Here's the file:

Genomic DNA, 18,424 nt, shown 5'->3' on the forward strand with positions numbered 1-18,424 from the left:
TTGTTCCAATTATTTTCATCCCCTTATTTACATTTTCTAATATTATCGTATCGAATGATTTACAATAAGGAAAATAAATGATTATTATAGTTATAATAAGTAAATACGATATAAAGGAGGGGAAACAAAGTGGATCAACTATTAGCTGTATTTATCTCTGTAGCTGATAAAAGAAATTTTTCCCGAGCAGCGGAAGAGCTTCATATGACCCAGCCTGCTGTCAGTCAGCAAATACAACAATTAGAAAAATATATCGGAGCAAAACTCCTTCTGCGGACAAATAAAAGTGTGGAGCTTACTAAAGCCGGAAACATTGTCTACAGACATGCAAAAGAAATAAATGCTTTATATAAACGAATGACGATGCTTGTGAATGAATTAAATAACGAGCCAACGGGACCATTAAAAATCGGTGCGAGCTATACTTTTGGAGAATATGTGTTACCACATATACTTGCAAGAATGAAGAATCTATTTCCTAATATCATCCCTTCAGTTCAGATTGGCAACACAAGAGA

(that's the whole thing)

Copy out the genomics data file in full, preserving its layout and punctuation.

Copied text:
Genomic DNA, 18,424 nt, shown 5'->3' on the forward strand with positions numbered 1-18,424 from the left:
TTGTTCCAATTATTTTCATCCCCTTATTTACATTTTCTAATATTATCGTATCGAATGATTTACAATAAGGAAAATAAATGATTATTATAGTTATAATAAGTAAATACGATATAAAGGAGGGGAAACAAAGTGGATCAACTATTAGCTGTATTTATCTCTGTAGCTGATAAAAGAAATTTTTCCCGAGCAGCGGAAGAGCTTCATATGACCCAGCCTGCTGTCAGTCAGCAAATACAACAATTAGAAAAATATATCGGAGCAAAACTCCTTCTGCGGACAAATAAAAGTGTGGAGCTTACTAAAGCCGGAAACATTGTCTACAGACATGCAAAAGAAATAAATGCTTTATATAAACGAATGACGATGCTTGTGAATGAATTAAATAACGAGCCAACGGGACCATTAAAAATCGGTGCGAGCTATACTTTTGGAGAATATGTGTTACCACATATACTTGCAAGAATGAAGAATCTATTTCCTAATATCATCCCTTCAGTTCAGATTGGCAACACAAGAGA